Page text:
The story starts when Lauren is 15, living in a walled community in the remnants of Los Angeles. The novel develops her character and generates the setting while giving us a glimpse of the religious system that she is developing. Lauren is a writer. What she is writing is the philosophy of her religion, Earthseed. Which, when told she is creating a religion, she responds that a person that describes something they found, such as a rock, did not create the wrong, but merely describes it. Earthseed is humanist. It is a philosophy, a way of living. God may exist in it, but that god is distant and not present in the reality of the dystopian world she is living in.

The main story is a travel story. The climate has shifted and drought it perpetual. Water is one of the most lucrative commodities and homelessness, slavery, and drugs are prevalent. The government and police exist in name, but not in ability to maintain structure or order. They are simply another gang that will rob you if you let them. Similarly to Walker Percy’s Love in Ruins (which was written about a decade before Parable of the Sower), this dystopian world is divided by race. And like most of Butler’s book, the main character is an African American woman.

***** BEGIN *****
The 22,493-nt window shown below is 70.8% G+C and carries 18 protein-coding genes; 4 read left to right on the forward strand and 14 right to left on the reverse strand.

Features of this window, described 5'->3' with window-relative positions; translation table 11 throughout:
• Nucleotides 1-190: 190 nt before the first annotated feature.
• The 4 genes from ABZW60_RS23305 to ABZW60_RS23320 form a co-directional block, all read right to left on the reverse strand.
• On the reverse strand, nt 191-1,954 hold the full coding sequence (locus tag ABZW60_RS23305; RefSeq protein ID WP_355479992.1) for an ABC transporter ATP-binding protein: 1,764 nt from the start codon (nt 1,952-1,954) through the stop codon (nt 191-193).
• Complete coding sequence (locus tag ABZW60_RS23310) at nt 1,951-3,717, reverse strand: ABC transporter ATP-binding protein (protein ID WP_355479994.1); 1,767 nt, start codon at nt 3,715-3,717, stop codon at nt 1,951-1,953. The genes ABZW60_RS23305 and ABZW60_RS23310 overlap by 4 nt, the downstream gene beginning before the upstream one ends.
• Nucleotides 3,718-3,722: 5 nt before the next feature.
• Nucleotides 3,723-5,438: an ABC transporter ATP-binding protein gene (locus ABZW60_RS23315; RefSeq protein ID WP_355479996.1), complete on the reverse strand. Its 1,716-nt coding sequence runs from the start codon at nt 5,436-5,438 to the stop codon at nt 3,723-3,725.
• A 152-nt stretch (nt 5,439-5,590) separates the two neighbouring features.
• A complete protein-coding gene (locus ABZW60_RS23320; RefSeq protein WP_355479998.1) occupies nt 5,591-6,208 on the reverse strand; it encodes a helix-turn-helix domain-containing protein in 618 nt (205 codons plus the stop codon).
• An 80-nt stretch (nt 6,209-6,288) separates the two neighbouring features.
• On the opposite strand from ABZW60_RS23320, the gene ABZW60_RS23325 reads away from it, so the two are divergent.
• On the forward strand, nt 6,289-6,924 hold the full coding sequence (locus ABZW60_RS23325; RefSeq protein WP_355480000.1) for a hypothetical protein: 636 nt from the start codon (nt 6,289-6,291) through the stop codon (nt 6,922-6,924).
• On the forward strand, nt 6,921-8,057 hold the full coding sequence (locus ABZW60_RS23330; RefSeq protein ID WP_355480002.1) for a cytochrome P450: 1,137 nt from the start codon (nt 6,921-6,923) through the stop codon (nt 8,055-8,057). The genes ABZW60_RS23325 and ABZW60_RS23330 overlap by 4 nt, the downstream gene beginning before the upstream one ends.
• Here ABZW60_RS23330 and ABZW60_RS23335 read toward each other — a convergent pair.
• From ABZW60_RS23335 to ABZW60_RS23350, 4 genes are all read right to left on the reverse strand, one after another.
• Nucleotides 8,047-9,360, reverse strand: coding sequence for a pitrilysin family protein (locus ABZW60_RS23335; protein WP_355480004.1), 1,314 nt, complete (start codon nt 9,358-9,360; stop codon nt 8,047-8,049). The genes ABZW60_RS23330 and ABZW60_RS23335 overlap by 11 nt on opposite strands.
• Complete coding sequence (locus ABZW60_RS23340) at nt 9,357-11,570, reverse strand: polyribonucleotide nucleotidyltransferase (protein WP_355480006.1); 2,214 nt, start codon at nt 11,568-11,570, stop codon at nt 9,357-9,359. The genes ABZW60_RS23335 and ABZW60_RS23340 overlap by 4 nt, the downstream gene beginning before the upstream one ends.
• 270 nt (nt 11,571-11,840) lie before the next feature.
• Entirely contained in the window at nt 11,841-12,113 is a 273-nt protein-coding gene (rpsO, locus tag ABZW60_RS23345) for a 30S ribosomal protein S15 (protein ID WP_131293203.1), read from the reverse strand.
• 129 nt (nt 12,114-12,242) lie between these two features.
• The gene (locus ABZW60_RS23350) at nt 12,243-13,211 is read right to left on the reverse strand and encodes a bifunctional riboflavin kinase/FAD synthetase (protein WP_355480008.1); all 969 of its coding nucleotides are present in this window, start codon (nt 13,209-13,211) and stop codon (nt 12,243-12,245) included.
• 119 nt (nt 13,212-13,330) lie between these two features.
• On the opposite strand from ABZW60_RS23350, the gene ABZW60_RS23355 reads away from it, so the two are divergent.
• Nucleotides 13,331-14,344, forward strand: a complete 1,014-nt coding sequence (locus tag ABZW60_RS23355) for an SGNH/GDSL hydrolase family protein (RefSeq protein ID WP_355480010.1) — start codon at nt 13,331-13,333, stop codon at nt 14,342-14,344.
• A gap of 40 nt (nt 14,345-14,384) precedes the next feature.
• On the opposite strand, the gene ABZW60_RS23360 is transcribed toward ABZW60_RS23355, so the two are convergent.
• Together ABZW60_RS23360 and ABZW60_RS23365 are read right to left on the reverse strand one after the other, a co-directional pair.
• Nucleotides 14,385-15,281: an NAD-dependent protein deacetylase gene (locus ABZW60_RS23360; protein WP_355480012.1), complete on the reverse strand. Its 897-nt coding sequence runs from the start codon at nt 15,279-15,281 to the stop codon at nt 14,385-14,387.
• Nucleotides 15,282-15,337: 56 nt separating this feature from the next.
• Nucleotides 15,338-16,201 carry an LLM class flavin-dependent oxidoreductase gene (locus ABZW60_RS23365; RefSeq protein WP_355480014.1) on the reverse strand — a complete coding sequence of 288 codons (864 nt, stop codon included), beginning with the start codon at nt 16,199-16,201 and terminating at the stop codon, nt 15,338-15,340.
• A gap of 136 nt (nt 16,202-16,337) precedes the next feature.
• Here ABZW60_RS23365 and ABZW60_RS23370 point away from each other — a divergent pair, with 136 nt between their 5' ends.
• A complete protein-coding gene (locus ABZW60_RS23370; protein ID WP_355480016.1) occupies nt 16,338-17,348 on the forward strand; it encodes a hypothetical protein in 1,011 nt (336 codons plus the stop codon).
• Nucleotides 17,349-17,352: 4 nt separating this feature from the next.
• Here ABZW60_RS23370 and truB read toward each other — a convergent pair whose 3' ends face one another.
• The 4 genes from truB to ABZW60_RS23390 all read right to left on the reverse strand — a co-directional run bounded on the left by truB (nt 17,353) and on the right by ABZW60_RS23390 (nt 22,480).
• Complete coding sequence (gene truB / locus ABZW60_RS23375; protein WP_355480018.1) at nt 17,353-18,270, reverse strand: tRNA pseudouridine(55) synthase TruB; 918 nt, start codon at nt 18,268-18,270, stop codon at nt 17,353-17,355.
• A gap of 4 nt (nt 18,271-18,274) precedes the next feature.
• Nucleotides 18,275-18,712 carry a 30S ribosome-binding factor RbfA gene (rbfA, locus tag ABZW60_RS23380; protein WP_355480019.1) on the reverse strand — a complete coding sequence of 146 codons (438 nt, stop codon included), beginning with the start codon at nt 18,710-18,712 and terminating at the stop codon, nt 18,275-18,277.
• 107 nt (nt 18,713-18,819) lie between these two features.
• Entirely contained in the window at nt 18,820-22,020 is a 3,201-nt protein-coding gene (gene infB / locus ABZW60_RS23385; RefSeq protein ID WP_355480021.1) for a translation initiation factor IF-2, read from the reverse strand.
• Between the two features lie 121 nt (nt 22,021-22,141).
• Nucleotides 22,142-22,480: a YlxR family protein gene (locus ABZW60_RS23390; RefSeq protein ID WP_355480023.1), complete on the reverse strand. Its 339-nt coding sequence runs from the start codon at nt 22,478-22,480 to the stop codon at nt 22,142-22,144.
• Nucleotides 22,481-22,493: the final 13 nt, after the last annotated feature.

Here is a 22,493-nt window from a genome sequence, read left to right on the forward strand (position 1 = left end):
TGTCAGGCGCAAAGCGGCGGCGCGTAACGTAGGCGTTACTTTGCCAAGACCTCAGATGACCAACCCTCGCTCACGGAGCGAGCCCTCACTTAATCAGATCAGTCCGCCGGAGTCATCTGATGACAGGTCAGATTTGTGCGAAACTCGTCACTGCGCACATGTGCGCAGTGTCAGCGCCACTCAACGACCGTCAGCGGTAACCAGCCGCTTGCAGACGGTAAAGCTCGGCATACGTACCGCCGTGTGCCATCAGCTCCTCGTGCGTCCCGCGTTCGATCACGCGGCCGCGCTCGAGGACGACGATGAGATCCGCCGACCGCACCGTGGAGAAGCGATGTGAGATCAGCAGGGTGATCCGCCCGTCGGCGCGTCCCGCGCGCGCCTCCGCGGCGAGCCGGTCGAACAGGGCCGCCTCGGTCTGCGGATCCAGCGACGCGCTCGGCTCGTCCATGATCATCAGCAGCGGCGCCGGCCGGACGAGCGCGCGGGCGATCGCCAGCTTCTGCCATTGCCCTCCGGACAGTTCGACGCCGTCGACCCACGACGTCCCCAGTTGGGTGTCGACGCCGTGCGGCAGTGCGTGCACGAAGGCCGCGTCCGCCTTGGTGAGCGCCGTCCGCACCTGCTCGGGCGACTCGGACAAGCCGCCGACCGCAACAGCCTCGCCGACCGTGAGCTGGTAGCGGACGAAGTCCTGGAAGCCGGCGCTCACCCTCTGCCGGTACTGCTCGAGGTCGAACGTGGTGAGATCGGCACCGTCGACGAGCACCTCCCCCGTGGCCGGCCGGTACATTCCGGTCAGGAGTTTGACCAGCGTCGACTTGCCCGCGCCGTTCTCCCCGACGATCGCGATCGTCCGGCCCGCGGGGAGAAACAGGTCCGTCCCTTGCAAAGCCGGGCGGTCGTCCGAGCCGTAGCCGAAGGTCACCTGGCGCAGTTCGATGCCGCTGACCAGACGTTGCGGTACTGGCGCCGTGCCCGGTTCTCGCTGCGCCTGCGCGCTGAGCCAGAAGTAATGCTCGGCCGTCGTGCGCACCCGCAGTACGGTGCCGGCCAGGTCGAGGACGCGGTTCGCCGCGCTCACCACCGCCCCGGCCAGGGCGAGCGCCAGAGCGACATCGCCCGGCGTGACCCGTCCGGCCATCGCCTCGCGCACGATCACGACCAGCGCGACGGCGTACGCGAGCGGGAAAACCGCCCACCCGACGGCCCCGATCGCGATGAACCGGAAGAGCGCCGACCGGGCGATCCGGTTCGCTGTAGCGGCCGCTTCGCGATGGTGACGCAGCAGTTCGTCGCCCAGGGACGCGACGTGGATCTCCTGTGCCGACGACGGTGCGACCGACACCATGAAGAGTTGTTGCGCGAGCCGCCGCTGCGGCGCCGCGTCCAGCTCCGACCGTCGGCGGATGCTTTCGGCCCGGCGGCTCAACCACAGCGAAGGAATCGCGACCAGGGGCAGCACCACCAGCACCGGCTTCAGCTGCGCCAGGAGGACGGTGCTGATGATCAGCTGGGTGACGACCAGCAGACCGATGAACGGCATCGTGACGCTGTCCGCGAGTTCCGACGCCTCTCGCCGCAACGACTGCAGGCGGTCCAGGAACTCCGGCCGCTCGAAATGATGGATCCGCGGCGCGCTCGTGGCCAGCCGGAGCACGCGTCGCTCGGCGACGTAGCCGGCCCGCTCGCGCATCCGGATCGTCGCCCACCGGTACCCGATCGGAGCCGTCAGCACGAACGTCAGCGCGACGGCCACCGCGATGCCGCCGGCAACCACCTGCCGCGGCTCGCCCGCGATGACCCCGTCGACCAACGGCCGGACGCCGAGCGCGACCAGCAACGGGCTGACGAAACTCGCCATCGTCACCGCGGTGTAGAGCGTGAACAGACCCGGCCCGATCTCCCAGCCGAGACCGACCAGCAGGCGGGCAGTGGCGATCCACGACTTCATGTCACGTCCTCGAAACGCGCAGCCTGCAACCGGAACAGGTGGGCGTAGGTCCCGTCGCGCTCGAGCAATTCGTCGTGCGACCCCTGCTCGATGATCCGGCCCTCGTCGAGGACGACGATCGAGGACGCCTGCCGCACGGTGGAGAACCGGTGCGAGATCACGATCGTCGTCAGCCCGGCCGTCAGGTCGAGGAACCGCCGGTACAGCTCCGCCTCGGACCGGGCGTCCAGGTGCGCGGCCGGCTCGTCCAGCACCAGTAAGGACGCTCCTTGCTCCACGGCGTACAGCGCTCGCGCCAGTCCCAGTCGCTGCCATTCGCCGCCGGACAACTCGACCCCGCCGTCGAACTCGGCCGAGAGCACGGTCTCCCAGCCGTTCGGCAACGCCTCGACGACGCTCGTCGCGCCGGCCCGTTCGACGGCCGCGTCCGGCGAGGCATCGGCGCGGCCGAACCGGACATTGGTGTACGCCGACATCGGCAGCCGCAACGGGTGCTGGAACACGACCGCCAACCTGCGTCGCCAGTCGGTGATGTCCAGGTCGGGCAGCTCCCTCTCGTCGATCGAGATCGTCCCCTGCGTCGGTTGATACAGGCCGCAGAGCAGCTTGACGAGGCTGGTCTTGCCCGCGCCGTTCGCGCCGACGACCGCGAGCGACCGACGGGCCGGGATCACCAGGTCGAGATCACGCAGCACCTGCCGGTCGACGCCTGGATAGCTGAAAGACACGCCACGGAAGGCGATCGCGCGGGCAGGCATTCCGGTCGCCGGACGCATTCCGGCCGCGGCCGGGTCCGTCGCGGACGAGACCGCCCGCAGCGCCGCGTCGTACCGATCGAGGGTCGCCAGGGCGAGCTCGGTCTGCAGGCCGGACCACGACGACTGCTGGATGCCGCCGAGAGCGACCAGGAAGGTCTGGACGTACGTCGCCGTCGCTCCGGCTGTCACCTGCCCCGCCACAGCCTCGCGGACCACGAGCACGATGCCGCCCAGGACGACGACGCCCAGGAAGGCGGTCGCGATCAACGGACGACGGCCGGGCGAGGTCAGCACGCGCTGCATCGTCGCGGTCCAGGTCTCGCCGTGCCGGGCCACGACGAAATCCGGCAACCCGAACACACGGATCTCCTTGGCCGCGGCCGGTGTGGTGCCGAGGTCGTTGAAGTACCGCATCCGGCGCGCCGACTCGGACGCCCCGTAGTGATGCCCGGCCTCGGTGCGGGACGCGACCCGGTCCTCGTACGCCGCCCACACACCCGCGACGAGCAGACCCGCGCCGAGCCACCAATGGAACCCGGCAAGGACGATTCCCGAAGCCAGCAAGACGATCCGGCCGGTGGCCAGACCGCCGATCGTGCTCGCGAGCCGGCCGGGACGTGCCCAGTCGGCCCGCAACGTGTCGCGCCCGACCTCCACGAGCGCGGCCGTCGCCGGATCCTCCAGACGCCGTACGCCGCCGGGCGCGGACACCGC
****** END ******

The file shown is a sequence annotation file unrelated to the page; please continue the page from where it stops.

Flight Behavior: A Novel by Barbara Kingsolver – Favorites of 2012

Reposting because the kindle book is on sale for $1.99.
(Comments were part of the 2012 best book series) I definitely have a trend in my favorite fiction books of the year of reading multiple books by the same author fairly close together.  I read Poisonwood Bible in November, Flight Behavior in December and I am almost finished with Prodigal Summer.

I read a good interview with Kingsolver a couple days ago. She summarizes her advice to younger authors that I think is why I love her writing. “I think that when people read fiction, they’re really reading for wisdom. I am. That’s what most of us really love. If we read a novel that rocks our world, it’s because there’s something in it that we didn’t know already. Not just information but really wisdom—sort of what to do with our information. And wisdom comes from experience, so…” (She gets around to saying quit smoking so you will live longer and become wise.)

Flight Behavior: A NovelSummary: An incredible novel of an Appalachian woman that comes to see the world as it is instead of the world that she thought she knew.

Earlier this year I finally got around to reading Barbara Kingsolver’s Poisonwood Bible. I was admittedly reluctant. Kingsolver writes Literary Fiction.  Her books are serious, often heavy works of fiction that, while really beautiful prose and rich lyrical stories, also have a point. It is like being told to eat your vegetables because they are good for you.

So while I really did look forward to reading this, it took me a little while to actually get started.  Recently I have looked forward to happy, funny books that make me feel good. Maybe it is the fact that I am getting older or more resistant to easy fix world that too many embrace.